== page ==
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This; in obedience, hath my daughter shown me:
But how hath she
think of me? King. As of a man faithful and honourable, Pol. I would fain prove so.
But what might you think, When I had seen this hot love on the wing, (As I perceiv'd it, I must tell
that, Before my daughter told me,) what might you, Or my dear majesty your queen here, think, If I had play'd the desk, or table-book ; Or given my heart a working, mute and dumb; Or look'd upon this love with idle sight; What might you think? no, I went rounds to work, And my young mistress thus did I bespeak; Lord Hamlet is a prince out of thy sphere; This must not be : and then I precepts gave her, That she should lock herself from his resort, Admit no messengers, receive no tokens. Which done, she took the fruits of my advice; And he, repulsed, (a short tale to make,) Fell into a sadness; then into a fast; "Thence to a watch; thence into a weakness; Thence to a lightness; and, by this declension, Into the madness wherein now he raves, And all we mourn for.
s Roundly, without reserve.
you think, 'tis this? Queen. It may be, very likely. Pol. Hath there been such a time, (I'd fain know
Not that I know.
[Pointing to his Head and Shoulder.
How may we try it further?
gether, Here in the lobby. Queen.
So he does, indeed.
and I behind an arras 6 then;
We will try it.
Enter HAMLET, reading.
[Exeunt King, Queen, and Attendunts.
How does my good lord Hamlet?
Ham. Well, god-'a-mercy:
Ham. Ay, sir; to be honest, as this world goes, is to be one man picked out of ten thousand.
Pol. That's very true, my lord.
Ham. For if the sun breed maggots in a dead dog, being a god, kissing carrion, -Have you a daughter? Pol. I have, my lord.
. Ham. Let her not walk i’the sun : conception is a blessing; but as your daughter may conceive, 9 friend, look to't.
Pol. How say you by that? [Aside.] Still harping on my daughter:-yet he knew me not at first; he said, I was a fishmonger : He is far gone,
gone : and, truly in my youth I suffered much extremity for love; very near this. I'll speak to him again.- What do you read, my lord ?
Ham. Words, words, words !
Ham. Slanders, sir: for the satirical rogue says here, that old men have grey beards; that their faces are wrinkled; their eyes purging thick amber, and plum-tree gum; and that they have a plentiful lack
of wit, together with most weak hams: All of which, sir, though I most powerfully and potently believe, yet I hold it not honesty to have it thus set down; for yourself, sir, shall be as old as I am, if, like a crab, you could go backward.
Pol. Though this be madness, yet there's method in it. [Aside.] Will you walk out of the air, my lord?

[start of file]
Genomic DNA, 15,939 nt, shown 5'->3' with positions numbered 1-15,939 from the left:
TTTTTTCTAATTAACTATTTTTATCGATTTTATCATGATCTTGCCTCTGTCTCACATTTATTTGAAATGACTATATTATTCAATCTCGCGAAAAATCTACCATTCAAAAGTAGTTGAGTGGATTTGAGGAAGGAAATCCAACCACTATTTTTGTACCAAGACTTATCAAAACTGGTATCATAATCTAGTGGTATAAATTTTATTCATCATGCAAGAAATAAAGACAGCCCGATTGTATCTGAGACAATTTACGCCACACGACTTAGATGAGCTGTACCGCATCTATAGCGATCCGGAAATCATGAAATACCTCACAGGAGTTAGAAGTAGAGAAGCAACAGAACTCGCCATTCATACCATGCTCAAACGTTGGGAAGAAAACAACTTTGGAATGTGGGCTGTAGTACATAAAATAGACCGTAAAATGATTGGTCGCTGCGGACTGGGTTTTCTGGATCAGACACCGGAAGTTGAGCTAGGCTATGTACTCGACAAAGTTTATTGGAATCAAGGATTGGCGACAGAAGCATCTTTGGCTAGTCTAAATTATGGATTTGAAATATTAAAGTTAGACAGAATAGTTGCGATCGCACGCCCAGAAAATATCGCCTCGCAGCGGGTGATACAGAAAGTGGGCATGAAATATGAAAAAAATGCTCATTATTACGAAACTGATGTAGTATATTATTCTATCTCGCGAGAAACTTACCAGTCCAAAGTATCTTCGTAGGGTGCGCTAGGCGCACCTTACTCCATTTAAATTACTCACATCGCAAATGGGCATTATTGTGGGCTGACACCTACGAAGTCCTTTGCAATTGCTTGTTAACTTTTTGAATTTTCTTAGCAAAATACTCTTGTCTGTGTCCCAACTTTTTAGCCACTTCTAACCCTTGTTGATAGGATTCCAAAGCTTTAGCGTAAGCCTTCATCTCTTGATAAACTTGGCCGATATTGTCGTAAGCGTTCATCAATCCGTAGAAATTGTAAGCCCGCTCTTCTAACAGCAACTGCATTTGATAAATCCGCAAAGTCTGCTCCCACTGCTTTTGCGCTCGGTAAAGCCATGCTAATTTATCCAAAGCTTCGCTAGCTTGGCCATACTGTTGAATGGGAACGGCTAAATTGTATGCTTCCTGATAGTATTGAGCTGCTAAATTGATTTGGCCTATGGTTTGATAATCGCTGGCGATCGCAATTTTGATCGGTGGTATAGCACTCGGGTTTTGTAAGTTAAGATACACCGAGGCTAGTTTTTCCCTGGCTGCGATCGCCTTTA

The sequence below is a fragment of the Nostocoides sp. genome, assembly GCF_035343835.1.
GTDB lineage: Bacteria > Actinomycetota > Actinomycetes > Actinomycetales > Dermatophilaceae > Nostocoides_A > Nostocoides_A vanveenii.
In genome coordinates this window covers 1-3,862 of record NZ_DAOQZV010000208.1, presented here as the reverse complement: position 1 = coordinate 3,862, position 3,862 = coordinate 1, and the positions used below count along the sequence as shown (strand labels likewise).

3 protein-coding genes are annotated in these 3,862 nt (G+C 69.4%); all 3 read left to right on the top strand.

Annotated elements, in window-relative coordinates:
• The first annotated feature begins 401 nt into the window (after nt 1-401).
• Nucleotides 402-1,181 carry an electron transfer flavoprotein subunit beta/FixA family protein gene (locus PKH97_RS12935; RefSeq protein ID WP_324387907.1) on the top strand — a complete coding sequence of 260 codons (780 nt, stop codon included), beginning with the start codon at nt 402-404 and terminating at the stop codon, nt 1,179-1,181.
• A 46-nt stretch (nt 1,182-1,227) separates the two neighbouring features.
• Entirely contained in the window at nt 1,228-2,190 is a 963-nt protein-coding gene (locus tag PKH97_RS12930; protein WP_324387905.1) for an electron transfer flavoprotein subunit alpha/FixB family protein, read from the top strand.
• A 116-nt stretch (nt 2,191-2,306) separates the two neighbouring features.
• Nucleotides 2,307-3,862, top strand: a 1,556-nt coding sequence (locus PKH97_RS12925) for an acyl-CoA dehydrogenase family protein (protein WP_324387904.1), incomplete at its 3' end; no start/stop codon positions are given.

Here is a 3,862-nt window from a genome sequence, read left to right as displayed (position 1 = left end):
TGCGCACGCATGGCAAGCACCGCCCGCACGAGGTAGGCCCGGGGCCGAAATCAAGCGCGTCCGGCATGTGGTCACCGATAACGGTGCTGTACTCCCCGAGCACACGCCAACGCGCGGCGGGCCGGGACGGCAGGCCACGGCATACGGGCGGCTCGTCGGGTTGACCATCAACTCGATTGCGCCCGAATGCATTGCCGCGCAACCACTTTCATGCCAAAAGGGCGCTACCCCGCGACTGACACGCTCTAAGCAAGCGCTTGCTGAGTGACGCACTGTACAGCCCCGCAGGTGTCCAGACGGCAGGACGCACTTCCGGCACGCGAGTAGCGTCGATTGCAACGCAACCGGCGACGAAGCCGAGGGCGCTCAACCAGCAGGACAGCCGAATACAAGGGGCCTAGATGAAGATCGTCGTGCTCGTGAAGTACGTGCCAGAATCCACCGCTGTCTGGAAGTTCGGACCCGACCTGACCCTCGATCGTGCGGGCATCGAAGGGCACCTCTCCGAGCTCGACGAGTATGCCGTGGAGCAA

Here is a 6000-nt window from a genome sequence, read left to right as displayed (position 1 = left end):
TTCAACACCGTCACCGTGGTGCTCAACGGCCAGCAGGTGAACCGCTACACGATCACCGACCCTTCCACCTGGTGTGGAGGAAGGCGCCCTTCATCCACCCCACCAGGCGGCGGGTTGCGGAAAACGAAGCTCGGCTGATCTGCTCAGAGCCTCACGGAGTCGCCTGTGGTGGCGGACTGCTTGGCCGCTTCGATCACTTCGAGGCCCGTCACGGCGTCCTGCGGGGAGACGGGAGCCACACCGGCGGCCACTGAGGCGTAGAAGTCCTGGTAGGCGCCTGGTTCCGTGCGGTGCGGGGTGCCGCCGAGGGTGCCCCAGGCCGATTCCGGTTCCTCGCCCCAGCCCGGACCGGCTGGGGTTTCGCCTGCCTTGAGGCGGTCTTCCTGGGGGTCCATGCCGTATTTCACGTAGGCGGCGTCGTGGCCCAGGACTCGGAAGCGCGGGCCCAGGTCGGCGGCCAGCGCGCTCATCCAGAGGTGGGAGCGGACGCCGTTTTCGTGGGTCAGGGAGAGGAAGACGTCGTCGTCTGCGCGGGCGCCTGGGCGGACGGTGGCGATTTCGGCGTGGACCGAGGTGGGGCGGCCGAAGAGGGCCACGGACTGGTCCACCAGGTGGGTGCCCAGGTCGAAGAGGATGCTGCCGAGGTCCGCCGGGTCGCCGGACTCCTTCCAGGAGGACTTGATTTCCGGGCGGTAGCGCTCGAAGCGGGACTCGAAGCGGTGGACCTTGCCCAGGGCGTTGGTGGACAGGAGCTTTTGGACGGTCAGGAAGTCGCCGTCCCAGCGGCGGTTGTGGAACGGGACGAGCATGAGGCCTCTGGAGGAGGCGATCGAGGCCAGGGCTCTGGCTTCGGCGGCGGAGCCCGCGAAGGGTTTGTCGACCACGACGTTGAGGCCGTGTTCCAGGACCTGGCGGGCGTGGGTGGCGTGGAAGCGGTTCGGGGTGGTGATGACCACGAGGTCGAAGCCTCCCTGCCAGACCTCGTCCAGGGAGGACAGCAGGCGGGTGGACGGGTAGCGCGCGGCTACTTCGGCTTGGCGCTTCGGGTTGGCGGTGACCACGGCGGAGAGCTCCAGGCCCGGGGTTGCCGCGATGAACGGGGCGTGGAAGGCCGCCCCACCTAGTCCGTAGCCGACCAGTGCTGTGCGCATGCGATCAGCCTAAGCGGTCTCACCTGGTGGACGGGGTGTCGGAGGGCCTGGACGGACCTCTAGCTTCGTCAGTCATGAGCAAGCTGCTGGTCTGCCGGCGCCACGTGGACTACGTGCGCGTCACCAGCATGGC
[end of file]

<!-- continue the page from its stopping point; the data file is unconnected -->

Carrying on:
Ham. Into my grave?
Pol. Indeed, that is out o'the air.—How pregnant' sometimes his replies are ! a happiness that often madness hits on, which reason and sanity? could not so prosperously be delivered of. I will leave him, and suddenly contrive the means of meeting between him and my daughter.-My honourable lord, I will most humbly take my leave of you.
Ham. You cannot, sir, take from me any thing that I will more willingly part withal; except my life, except my life, except my life. Pol. Fare you
lord. Ham. These tedious old fools !
Enter ROSENCRANTZ and GUILDENSTERN.
Pol. You go to seek the lord Hamlet; there he is. Ros. God save you, sir ! [To Polonius,
[Erit POLONIUS. Guil. My honour'd lord !Ros. My most dear lord !
Ham. My excellent good friends! How dost thou, Guildenstern? Ah, Rosencrantz! Good lads, how do ye both?
Ros. As the indifferent children of the earth.
Guil. Happy, in that we are not overhappy; On fortune's cap we are not the very
button. Ham. Nor the soles of her shoe? Ros. Neither, my lord.;
Ham. Then you live about her waist, or in the middle of her favours?
Guil. 'Faith, her privates we.
Ham. In the secret parts of fortune? O, most true; she is a strumpet. What news ?
Ros. None, my lord; but that the world is grown honest.
Ham. Then is dooms-day near : But your news is not true. Let me question more in particular : What have you, my good friends, deserved at the hands of fortune, that she sends you to prison hither? Guil. Prison, my
lord ! Ham. Denmark's a prison. Ros. Then is the world one.
Ham. A goodly one; in which there are many confines, wards, and dungeons; Denmark being one of the worst.
Ros. We think not so, my lord.
Ham. Why, then 'tis none to you; for there is nothing either good or bad, but thinking makes it so: to me it is a prison.
· Ros. Why, then your ambition makes it one; 'tis, too narrow for
mind. Ham. O God! I could be bounded in a nut-shell, and count myself a king of infinite space; were it not that I have bad dreams.
Guil. Which dreams, indeed, are ambition ; for